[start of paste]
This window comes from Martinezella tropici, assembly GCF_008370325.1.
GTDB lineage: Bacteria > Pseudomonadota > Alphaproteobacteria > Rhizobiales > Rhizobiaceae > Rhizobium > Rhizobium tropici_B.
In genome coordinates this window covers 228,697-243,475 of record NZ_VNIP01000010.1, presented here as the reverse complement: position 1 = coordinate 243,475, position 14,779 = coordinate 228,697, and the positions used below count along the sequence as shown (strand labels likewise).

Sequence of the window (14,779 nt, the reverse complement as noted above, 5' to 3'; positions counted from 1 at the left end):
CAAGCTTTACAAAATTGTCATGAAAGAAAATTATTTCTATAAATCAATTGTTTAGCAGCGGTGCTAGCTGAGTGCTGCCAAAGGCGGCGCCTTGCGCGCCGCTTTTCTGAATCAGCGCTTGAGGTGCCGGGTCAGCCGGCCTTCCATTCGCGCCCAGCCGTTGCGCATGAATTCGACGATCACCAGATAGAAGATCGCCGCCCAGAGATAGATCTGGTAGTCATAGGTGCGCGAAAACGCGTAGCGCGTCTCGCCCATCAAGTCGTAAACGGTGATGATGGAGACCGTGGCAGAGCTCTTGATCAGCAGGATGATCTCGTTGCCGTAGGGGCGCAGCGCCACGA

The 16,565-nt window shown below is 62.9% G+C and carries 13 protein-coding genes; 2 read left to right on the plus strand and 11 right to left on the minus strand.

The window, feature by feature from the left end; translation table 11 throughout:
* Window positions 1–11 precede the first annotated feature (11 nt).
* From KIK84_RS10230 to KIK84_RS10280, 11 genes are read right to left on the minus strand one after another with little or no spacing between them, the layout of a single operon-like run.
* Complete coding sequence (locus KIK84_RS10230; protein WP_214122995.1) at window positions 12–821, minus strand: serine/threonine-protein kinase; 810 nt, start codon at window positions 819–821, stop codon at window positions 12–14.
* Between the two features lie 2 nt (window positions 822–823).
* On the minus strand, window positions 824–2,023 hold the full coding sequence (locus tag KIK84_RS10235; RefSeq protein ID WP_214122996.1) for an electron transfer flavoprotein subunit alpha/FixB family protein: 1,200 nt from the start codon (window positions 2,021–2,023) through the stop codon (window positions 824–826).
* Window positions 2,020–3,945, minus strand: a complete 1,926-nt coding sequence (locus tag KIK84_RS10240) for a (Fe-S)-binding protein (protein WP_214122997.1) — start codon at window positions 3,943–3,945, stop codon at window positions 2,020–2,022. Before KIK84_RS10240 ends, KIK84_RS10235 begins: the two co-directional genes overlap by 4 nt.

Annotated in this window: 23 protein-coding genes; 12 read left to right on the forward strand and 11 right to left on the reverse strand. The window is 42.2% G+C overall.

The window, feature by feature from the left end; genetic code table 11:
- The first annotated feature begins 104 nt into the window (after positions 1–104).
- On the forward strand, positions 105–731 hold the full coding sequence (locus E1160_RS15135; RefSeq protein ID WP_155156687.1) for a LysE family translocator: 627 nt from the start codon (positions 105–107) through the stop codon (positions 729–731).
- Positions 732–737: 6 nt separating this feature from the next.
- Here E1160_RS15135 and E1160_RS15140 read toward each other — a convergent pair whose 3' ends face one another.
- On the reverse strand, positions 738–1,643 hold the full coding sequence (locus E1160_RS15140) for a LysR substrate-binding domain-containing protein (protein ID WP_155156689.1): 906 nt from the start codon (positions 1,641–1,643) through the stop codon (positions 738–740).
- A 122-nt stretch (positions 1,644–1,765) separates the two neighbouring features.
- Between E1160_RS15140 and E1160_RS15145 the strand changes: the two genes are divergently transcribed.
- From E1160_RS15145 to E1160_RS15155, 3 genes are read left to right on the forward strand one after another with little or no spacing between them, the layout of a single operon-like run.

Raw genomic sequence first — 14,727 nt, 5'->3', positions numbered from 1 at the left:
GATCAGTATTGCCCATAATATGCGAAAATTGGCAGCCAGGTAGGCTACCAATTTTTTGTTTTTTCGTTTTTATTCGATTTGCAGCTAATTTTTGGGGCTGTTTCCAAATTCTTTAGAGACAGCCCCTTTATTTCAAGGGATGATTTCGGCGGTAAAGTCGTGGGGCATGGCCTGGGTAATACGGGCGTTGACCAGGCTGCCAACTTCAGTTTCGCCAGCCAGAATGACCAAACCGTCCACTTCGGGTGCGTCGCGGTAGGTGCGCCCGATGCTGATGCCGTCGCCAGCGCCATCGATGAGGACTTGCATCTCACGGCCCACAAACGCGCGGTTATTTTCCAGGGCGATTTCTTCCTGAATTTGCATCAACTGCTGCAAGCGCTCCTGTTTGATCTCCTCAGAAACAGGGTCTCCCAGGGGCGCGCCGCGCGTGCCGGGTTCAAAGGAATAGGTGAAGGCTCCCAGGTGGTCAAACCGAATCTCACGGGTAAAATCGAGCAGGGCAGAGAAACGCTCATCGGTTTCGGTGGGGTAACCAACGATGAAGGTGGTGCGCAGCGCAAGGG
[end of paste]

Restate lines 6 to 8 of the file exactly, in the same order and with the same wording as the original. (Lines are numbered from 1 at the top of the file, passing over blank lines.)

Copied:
The 16,565-nt window shown below is 62.9% G+C and carries 13 protein-coding genes; 2 read left to right on the plus strand and 11 right to left on the minus strand.

The window, feature by feature from the left end; translation table 11 throughout:
* Window positions 1–11 precede the first annotated feature (11 nt).